“In 2008 when the credit crunch struck, we lost a third of our sales over a three-month period. We owed money to the banks, fruit prices went up due to a failure in world harvest, and the pound collapsed by 25%.

“Suddenly, consumers were saying our products were too expensive, but we were losing money on every single smoothie sold.

“We could have made our smoothies cheaper by reducing quality, but Innocent is about making the most natural, best quality drinks. Instead of changing our recipes, we resized our product to adapt to market pressures.”

Cut prices without compromise

“There are times when you’re going to need to make yourself cheaper because consumers have less money, but there will be a way of doing it which is in line with your brand.

“We knew there was absolutely no way we could compromise on quality, instead we sold smoothies in cartons of 750ml rather than 1litre. We made them smaller but we made the price smaller too – that actually turned the business around.”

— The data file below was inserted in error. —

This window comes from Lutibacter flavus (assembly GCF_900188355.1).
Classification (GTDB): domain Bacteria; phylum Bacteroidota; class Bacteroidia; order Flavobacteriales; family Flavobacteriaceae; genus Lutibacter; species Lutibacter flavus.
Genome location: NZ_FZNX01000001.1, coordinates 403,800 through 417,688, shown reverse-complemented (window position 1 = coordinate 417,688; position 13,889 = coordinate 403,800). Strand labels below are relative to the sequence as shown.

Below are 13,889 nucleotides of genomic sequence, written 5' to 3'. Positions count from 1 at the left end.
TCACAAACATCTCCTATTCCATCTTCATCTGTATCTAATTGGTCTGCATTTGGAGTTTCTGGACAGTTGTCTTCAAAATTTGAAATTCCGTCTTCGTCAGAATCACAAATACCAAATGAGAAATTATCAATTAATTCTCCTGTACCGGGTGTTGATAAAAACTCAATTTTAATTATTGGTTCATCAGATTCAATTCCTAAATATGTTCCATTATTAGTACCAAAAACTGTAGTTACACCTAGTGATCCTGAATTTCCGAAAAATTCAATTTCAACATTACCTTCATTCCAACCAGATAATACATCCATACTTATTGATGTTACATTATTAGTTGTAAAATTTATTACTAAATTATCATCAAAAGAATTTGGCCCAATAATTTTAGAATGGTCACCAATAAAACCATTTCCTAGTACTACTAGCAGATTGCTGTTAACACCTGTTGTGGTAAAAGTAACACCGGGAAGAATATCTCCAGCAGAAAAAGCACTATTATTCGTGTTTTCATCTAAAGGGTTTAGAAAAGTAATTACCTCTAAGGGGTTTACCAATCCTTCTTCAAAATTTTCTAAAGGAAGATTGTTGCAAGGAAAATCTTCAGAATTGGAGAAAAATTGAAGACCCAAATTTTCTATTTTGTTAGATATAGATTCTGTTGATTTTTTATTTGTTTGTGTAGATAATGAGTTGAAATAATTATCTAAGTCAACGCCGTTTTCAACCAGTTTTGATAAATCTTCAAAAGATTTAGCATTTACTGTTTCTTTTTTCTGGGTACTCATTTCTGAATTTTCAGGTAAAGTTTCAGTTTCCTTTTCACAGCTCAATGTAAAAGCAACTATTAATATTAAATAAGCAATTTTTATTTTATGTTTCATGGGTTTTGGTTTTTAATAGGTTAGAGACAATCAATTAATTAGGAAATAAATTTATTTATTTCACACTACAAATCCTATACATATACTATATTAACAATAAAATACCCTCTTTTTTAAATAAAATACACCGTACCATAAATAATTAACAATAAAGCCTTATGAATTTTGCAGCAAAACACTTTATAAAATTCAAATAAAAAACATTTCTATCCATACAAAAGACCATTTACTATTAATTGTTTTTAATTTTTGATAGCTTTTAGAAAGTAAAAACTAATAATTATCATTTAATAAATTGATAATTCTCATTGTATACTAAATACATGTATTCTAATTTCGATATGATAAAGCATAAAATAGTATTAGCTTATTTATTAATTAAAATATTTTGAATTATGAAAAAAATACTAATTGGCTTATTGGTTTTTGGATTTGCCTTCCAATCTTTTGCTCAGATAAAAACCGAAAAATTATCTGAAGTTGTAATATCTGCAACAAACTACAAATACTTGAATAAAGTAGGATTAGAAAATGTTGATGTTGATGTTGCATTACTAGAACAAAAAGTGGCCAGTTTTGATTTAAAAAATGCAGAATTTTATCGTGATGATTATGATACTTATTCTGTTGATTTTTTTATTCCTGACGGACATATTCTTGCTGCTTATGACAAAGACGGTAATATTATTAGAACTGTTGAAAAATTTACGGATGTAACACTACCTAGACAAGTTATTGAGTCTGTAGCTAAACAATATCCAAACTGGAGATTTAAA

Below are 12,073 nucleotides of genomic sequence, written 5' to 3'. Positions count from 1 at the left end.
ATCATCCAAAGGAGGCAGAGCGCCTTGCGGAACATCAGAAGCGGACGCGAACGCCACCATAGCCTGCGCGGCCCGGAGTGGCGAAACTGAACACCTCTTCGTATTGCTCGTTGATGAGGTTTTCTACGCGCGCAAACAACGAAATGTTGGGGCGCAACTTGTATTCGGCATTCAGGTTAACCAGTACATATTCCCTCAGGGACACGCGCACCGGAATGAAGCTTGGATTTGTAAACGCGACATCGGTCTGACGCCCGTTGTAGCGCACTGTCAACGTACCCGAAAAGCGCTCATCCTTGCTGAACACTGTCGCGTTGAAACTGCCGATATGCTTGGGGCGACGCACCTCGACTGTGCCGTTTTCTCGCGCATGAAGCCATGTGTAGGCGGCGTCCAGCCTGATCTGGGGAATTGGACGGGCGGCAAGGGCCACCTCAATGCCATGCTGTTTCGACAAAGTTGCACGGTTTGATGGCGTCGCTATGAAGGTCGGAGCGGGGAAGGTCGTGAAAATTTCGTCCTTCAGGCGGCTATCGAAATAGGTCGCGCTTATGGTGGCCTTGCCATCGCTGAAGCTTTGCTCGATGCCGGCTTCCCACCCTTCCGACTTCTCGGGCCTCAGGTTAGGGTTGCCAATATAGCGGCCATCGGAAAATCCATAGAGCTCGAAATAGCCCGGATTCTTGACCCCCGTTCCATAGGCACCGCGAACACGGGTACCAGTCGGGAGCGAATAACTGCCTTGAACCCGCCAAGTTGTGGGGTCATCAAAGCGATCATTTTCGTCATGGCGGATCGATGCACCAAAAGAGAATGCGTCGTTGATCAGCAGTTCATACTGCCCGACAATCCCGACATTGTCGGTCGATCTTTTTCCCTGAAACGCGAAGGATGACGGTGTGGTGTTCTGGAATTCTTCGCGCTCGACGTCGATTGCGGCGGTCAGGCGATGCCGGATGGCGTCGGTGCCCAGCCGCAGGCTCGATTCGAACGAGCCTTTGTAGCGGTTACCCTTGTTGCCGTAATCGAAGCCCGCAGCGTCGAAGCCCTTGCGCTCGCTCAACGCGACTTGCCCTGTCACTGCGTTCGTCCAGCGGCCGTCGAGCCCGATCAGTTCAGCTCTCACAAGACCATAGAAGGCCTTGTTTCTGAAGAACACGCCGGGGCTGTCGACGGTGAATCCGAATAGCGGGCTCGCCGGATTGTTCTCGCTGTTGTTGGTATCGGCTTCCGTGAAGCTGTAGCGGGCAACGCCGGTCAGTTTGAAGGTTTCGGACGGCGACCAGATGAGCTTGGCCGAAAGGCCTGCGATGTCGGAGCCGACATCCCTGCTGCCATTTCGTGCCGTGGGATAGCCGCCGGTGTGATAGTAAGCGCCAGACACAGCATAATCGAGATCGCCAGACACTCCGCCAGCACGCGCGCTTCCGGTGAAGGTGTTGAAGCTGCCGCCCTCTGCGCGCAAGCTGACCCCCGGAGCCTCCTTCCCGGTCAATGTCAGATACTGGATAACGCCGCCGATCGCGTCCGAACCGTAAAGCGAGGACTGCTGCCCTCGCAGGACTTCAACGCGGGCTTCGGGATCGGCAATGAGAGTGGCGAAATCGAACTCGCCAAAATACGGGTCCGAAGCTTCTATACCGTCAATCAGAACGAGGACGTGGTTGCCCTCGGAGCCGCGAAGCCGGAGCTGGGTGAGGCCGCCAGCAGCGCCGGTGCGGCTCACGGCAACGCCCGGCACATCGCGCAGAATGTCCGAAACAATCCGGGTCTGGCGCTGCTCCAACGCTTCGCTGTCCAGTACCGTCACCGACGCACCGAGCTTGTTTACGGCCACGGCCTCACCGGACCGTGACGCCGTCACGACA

Stay balanced through the highs and lows

“The bad times don’t last forever. They come in waves. Make sure you keep focused on the things that are important like looking after your consumer, making sure that the business is economically sound, and doing what you can to look after and attract talent.

“When you’re going through the good times, remember they’re going to end. Use the good times to build up a cushion of natural resource. It’s a classic thing, when the sun is shining, that’s when you start mending the roof – don’t wait until it’s raining.”



UK manufacturing expands for sixth consecutive month in October


(qlmbusinessnews.com via bbc.co.uk – – Fri, 8 Dec 2017) London, Uk – –